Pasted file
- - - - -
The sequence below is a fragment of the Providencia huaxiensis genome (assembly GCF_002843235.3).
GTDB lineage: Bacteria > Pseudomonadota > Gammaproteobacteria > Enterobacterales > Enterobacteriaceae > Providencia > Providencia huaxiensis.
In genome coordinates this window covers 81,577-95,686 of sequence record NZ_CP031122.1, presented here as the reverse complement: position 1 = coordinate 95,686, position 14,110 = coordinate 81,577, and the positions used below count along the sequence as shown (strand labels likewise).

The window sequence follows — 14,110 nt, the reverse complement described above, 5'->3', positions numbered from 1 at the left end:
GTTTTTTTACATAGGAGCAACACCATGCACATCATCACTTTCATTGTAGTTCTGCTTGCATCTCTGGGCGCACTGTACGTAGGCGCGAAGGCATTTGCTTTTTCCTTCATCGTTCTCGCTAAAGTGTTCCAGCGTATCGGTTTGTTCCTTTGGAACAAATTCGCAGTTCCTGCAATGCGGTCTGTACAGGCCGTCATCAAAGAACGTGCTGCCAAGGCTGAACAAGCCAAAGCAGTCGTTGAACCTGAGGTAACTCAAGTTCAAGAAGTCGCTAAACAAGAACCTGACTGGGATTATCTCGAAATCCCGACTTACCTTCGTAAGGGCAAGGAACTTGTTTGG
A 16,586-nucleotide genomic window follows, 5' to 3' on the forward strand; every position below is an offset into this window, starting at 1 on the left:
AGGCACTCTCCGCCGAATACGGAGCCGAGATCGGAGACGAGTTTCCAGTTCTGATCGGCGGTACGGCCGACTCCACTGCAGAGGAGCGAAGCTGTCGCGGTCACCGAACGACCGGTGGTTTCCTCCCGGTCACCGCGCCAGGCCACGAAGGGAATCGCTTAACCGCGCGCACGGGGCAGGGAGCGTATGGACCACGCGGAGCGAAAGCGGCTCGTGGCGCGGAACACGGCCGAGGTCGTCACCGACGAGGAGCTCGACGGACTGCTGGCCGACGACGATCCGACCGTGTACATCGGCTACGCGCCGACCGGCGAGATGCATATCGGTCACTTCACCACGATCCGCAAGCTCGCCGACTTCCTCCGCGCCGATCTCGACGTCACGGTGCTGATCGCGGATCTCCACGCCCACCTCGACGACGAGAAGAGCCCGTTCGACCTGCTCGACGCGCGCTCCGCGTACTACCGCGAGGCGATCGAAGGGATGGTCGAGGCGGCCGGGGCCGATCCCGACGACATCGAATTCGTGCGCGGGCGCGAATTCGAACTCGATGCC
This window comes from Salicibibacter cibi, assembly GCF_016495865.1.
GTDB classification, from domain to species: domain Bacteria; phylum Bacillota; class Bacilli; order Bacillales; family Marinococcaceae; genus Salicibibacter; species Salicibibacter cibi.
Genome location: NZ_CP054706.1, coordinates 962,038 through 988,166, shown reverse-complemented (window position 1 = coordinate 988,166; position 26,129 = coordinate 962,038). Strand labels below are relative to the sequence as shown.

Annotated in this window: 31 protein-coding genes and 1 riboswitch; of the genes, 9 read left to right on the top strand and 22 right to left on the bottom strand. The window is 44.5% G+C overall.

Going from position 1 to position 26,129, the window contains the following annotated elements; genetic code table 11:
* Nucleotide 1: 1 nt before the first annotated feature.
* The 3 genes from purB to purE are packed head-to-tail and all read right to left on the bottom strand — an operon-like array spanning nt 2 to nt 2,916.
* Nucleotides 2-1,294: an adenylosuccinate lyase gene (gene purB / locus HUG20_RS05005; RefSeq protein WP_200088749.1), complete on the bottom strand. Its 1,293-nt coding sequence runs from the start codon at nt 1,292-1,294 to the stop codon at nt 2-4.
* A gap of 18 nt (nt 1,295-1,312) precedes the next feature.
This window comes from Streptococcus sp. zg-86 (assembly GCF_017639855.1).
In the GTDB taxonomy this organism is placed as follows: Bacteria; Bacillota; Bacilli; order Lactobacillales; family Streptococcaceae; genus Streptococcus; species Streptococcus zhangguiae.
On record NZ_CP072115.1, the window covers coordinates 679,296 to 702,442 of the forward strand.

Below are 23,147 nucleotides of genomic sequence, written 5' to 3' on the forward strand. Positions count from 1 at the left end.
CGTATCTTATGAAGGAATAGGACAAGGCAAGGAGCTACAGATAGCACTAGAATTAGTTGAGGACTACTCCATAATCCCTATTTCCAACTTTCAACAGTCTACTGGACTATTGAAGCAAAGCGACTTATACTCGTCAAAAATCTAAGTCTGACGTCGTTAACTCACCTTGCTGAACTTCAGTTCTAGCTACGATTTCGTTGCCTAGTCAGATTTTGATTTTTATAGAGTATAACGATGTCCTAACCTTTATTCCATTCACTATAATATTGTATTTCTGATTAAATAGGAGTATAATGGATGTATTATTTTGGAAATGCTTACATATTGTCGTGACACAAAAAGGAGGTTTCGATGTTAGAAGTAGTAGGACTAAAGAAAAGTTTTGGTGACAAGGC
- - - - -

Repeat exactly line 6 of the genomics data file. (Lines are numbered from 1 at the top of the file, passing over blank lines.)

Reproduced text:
A 16,586-nucleotide genomic window follows, 5' to 3' on the forward strand; every position below is an offset into this window, starting at 1 on the left: